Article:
Two more bills have been filed to roll back the state minimum wage overwhelming approved by Arkansas voters just last November.
As we’ve detailed on the blog, Sen. Bob Ballinger filed a bill, amended this week, to exempt people younger than 18 years old, people with developmental disabilities, people with felony convictions, and businesses or nonprofits with fewer than 25 employees.
Rep. Robin Lundstrum filed bills yesterday that would do a similar rollback:
HB 1752 would exempt:
* Businesses with fewer than 25 employees
* Private nonprofits whose operating budget is less than $1 million
* Private nonprofit developmental disabilities service providers “whose operations are primarily funded by state or federal reimbursement, or both, on a fee-for-service schedule”
HB 1753 would exempt people who are younger than 21 and enrolled as a full-time student in high school or in an institution of higher education. This would replace the current law, which allows employers to pay 85 percent of the state minimum wage to full-time students employed to work 20 hours while school is in session or 40 hours when school is not in session.
In November, 68.5 percent of Arkansas voters approved a ballot initiative to increase the state minimum wage, in phases, to $11 by 2021. A previous initiative, in 2014, had increased the state minimum wage to $8.50, backed by 66 percent of voters. If passed, Lundstrum’s bills, like Ballinger’s would leave those exempted with the federal minimum wage of $7.25.
Ballinger told me that he had not yet read the bills but would support any measure that accomplished his goals of exempting certain employees and employers from the minimum wage.
The DD service providers, as described in HB 1752, appear to be a reference to around 40 sheltered workshops in the state, segregated work facilities for disabled people that pay sub-minimum wage (sometimes pennies an hour), often for menial tasks. The facilities are run by community rehabilitation programs (CRPs), which are intended to provide vocational rehabilitation services services to people with disabilities. Under federal law, employers can apply for a “Section 14(c)” certificate allowing sub-minimum wages for disabled workers from the U.S. Department of Labor; most of these certificates today are held by CRPs. Around 3,000 disabled employees in the state currently make less than the federal minimum wage, under 14(c) certificates.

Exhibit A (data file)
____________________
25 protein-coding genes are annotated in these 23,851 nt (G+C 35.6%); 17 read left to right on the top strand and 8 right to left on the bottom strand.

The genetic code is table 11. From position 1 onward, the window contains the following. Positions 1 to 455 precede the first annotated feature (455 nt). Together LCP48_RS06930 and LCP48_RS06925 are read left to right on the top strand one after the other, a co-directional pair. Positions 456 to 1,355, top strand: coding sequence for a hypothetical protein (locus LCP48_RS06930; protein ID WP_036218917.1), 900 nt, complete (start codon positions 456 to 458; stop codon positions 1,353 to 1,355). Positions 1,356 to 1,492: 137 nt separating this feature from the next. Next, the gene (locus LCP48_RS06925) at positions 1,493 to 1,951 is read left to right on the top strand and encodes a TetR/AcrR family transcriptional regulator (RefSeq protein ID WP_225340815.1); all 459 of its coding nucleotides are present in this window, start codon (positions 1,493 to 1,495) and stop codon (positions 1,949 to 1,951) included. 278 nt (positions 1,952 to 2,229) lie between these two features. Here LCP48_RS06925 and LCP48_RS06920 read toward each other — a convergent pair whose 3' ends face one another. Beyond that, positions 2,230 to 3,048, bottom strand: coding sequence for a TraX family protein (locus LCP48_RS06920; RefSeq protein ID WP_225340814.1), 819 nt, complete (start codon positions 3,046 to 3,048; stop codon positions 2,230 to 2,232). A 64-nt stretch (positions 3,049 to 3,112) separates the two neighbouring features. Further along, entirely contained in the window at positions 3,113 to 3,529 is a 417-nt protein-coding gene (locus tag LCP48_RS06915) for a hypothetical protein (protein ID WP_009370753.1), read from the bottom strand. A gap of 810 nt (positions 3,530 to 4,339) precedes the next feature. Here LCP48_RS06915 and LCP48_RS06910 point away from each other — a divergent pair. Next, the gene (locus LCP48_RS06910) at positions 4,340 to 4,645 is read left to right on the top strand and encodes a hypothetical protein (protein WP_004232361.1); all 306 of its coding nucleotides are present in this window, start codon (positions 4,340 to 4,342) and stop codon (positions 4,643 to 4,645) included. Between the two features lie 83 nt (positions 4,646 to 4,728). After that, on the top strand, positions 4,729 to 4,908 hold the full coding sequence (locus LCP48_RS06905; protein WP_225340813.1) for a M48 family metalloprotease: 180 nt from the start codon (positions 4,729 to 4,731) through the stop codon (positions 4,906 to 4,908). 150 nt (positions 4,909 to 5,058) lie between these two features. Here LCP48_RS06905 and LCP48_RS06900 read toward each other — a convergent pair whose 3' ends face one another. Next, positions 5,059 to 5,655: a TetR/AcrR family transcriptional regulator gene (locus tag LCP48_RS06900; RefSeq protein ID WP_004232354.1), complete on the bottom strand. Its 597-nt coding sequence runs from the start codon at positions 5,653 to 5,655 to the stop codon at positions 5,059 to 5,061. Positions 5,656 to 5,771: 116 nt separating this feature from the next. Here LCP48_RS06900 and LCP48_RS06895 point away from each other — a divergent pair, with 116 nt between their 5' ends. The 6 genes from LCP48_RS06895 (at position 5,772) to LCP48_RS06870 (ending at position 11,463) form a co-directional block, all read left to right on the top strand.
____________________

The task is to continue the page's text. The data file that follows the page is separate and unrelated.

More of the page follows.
The sheltered workshops are controversial (see this report from Disability Rights Arkansas), but current state law (§ 11-4-214) already allows the workshops to receive similar state certificates allowing such facilities to pay sub-minimum wage; under the state Department of Labor’s rules, holders of 14(c) certificates essentially have automatic approval to pay wages below the state minimum. Therefore, said Thomas Nichols, an attorney for Disability Rights Arkansas, the state minimum wage law has no bearing on 14(c) employers such as the sheltered workshops — they already have an exemption under current state law. Lundstrum’s bill could have the unintended consequence, however, of allowing sheltered workshops, as well as other developmental disability service providers, to exempt other low-wage employees who are not clients in their vocational rehabilitation programs from the minimum wage.
I’ve reached out to Lundstrum to ask why this exemption was included. By contrast, Ballinger’s amended bill targets not the sheltered workshops but conventional employers in the community — for example, a grocery store could pay a worker with a developmental disability the federal minimum wage of $7.25 while another worker doing the same job would get the higher state minimum wage. Ballinger argues that such workers might not be hired if employers had to pay them the higher state wage, drawing sharp criticism form Disability Rights Arkansas. Lundstrum’s bill would not apply to such workers employed outside of developmental disability providers.
Like Ballinger’s bill, Lundstrum would exempt businesses with fewer than 25 employees (as opposed to four under current law). I don’t have numbers on how many workers that would impact, but it’s significant. Arkansas Advocates has been able to crunch the numbers at a slightly lower threshold based on available data, and found that 84 percent of businesses in the state have fewer than 20 employees.
For private nonprofits, Lundstrum shifts the exemption threshold from the number of employees (25 under Ballinger’s amended bill) to operating budget, setting the line at $1 million.
HB 1753, meanwhile, would exempt any student under 21 years old in high school or college, while Ballinger’s bill would simply exempt anyone under 18 years old. This would cut the pay of college students who were working while enrolled, and perversely would create a dynamic where employees would be penalized for being in school. A student could make a higher wage under this provision by dropping out.